Recently a friend from the photo club I belong to, posted some of the most spectacular photos of the sunflower field at Matthiessen State Park in Oglesby, Illinois, that I have ever seen. The field was bursting with these tall, beautiful sunflower blooms, what almost seemed to me like they were growing in unison. Really amazing photos!
While in Puerto Rico a few weeks back, I also visited a small sunflower farm located just off the Route 2 heading into the municipality of Guanica. You can actually see the farm field from the highway nestled against the mountains in the background, the Plantain Hacienda Pagán (no relation) and a cilantro field.
GPS helped guide us there for the most part and although you could see the farm from the highway, getting there was a little tricky until we figured out the roads had no street signs. It wasn’t until we came across a corner house that had a street sign attached to the corner of their fence, then we knew we were on the right track to get to the sunflower farm. The cost of admission to enter was $2 for parking…that’s it!
The first thing I noticed, as we are pulling up, were a flock of what seemed to me to be white herons hanging out in a field of cilantro. Rows and rows and rows of cilantro! I had never seen cilantro growing like that before. I later learned these birds are Cattle Egret, (relative to the heron), that are found in the tropics. I tried to get a close up of them, but, eventually they were spooked by my presence and they took off.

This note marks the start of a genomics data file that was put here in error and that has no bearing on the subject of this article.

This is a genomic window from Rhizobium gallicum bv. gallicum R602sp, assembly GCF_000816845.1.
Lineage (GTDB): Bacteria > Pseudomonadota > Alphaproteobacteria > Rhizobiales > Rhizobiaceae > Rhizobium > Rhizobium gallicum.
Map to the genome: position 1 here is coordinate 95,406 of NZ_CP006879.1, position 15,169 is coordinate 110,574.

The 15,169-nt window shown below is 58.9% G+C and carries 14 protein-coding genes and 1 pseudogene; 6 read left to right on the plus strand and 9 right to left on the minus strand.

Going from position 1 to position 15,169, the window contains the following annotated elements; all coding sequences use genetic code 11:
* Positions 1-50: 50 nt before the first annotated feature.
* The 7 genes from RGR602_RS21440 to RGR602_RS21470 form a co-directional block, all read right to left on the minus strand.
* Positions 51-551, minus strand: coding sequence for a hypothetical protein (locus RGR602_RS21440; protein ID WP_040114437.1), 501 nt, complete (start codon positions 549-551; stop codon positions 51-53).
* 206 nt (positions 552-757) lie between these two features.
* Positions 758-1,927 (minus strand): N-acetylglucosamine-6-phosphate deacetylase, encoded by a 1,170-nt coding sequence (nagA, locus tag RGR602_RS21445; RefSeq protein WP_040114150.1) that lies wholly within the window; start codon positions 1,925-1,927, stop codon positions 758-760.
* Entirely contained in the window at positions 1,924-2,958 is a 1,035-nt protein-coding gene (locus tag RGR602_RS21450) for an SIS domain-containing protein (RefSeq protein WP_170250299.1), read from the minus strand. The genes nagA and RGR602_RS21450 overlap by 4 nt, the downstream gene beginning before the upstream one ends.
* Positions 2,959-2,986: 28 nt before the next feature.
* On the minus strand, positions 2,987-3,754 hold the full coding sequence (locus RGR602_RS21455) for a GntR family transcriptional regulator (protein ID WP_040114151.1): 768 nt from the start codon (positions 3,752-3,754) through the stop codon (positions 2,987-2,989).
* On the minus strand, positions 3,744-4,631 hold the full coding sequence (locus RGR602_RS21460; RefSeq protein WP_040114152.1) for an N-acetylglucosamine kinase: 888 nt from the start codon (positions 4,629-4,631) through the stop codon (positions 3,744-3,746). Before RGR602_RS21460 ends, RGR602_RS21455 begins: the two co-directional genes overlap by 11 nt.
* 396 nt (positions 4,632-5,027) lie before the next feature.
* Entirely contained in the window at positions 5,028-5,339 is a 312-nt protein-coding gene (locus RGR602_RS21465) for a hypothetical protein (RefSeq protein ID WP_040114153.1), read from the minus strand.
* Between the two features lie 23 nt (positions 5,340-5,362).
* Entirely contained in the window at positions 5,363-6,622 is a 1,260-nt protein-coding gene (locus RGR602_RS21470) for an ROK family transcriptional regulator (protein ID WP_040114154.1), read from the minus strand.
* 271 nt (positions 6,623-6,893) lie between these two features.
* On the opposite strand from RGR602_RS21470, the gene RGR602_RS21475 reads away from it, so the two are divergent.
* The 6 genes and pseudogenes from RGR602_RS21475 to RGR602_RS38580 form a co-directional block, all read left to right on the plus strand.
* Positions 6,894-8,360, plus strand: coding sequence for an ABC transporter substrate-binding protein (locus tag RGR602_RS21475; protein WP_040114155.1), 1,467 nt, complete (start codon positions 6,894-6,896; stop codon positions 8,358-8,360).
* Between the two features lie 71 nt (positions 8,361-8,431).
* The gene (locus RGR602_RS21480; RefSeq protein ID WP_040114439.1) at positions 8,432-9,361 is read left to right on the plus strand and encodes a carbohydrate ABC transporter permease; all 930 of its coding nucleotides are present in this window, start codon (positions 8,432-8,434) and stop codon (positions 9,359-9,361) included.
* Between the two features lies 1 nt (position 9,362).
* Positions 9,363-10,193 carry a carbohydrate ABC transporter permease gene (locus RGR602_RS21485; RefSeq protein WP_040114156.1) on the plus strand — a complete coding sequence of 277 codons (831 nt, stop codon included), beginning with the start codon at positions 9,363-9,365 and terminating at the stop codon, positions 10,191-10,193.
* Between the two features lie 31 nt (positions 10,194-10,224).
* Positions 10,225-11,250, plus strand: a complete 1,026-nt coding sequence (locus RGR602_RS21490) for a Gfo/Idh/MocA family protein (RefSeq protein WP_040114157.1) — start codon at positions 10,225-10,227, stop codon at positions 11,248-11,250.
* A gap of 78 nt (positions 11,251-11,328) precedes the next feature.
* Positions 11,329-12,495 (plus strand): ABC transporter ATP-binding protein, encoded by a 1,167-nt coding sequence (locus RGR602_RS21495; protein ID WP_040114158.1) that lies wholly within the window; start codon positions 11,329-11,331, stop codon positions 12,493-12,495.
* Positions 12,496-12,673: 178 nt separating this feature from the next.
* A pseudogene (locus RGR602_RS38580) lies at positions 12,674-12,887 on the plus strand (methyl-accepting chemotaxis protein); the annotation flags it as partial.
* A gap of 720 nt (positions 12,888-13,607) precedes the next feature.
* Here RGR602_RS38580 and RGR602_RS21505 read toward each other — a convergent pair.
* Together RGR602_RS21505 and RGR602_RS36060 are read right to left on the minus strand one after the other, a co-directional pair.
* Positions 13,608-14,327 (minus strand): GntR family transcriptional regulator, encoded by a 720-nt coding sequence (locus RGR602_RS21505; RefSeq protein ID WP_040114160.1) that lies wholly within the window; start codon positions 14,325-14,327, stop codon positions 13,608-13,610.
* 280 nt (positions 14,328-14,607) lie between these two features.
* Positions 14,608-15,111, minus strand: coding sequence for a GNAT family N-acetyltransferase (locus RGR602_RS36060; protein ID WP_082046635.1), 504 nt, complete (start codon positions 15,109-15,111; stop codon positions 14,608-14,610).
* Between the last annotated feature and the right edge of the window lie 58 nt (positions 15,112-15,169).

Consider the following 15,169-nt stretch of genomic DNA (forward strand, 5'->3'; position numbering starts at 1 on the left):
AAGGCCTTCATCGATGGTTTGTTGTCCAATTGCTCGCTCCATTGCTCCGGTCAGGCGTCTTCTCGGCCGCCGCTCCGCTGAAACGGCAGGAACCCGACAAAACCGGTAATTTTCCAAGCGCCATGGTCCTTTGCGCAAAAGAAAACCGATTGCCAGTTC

It was a hot and windy day (of course, it was hot…it’s a tropical island!) and temps had been hovering around 100 degrees that week. I had forgotten my sun hat and I wore my white Converse sneakers, which wasn’t too smart of a move on my part. Needless to say, they were no longer white after I was done walking around in the dirt.
Unfortunately, with the extreme hot weather and not enough rain, the sunflower farm field was not quite as I had imagined, (like my friend, Angel’s, photographs). The flower stalks were small and a lot of the flowers had dried out, but, there were still a few blooms that I was able to photograph with the background of the mountains and ever changing clouds as a rain storm started to move in over the area. As I walked around the field with my camera, I started to notice a couple of things: 1) It’s not easy photographing sunflowers on a windy day and 2) every sunflower I looked at seemed uniquely different from the next. Turns out the farm cultivates 7 different types of sunflowers (a little fun fact.)
My time on the sunflower farm was short (because it was hot, hot, hot). I walked back to the flower stand for some shade (where they were selling sunflowers and other fruits), from the hot midday sun before heading out.
Despite my imagined expectations, I was happy I got to see it and I really enjoyed the time I spent there.
Next stop…Playita Rosada and an natural swimming pool in the ocean.